June 24, 2021

Jack Ma Shows Why China’s Tycoons Keep Quiet

American and European officials have been looking to rein in internet behemoths for years. But it is hard to imagine Western regulators bringing about a change in fortunes as significant as the one that has befallen Mr. Ma. Mr. Xi has asserted broad control over China’s private sector, demanding commitment to the party and to social stability above profits.

Xiao Jianhua, once a trusted financial lieutenant to many Chinese elites, was snatched from a luxury Hong Kong hotel in 2017. Ye Jianming, an oil tycoon who sought connections in Washington, was detained, as was Wu Xiaohui, whose insurance company bought the Waldorf Astoria Hotel in Manhattan. Mr. Wu later went to prison. Lai Xiaomin, the former chairman of a financial firm, was executed this year.

“The general iron rule is that there should be no individual centers of power outside of the party,” said Richard McGregor, a senior fellow at the Lowy Institute and author of “The Party: The Secret World of China’s Communist Rulers.”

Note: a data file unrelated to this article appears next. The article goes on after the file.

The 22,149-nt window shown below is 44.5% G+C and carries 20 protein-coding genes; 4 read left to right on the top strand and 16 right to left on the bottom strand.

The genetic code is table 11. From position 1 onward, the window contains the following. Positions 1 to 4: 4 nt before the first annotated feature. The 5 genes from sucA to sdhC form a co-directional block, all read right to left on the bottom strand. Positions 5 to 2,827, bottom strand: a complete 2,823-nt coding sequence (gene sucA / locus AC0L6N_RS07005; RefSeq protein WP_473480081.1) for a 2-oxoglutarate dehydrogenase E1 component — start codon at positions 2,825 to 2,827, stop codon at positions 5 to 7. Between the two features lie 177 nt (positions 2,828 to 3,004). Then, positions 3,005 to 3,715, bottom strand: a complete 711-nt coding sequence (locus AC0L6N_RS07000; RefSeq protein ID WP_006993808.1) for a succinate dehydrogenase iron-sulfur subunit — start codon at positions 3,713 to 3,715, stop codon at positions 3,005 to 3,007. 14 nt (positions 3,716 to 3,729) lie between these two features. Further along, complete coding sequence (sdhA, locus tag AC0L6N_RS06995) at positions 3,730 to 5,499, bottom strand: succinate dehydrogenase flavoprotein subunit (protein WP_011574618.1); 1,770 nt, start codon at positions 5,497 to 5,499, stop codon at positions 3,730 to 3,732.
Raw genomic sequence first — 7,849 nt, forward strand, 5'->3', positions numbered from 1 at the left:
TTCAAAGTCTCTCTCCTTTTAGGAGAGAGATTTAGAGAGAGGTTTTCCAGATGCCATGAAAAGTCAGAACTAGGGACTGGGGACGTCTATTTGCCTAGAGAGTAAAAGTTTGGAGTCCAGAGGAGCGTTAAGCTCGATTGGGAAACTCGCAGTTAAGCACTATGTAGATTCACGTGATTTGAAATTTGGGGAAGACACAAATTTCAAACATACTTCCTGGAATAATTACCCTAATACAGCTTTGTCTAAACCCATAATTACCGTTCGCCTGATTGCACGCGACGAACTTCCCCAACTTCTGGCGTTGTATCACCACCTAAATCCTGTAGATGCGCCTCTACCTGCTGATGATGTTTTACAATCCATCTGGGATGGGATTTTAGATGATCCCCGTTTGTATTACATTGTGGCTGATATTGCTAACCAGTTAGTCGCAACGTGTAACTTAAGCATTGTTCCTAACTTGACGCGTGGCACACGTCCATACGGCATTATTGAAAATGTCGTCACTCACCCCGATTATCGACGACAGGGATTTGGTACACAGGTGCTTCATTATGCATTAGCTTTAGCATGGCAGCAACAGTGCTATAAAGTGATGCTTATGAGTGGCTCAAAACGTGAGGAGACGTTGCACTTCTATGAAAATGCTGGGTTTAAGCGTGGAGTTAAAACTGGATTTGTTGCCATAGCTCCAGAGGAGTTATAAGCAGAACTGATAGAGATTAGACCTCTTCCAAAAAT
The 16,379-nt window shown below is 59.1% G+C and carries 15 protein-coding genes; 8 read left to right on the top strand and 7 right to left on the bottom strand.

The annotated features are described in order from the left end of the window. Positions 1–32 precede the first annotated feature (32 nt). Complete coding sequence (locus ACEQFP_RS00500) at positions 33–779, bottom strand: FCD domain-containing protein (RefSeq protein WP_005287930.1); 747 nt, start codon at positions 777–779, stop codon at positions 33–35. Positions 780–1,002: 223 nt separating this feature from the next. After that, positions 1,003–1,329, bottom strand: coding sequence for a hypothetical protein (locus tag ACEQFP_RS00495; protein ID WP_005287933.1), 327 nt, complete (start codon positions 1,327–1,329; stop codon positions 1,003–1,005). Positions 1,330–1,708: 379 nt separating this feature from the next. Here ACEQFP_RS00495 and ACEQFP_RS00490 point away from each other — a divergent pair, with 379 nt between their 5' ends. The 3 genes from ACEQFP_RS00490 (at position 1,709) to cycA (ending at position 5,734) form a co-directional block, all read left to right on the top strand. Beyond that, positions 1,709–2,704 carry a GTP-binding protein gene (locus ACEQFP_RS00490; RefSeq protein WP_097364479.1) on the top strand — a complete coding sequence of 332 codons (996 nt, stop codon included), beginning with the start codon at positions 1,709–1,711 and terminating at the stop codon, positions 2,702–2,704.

Beijing’s clampdown on tech is already rippling through boardrooms beyond Alibaba’s.

Ant Group’s chief executive, Simon Hu, resigned in March. A few days later, Colin Huang stepped down as chairman of Pinduoduo, the mobile bazaar he founded and took public within a few short years. Pinduoduo announced his resignation the same day it said it had attracted 788 million shoppers over the previous 12 months — a bigger number than Alibaba.

Article source: https://www.nytimes.com/2021/04/22/technology/jack-ma-alibaba-tycoons.html

Speak Your Mind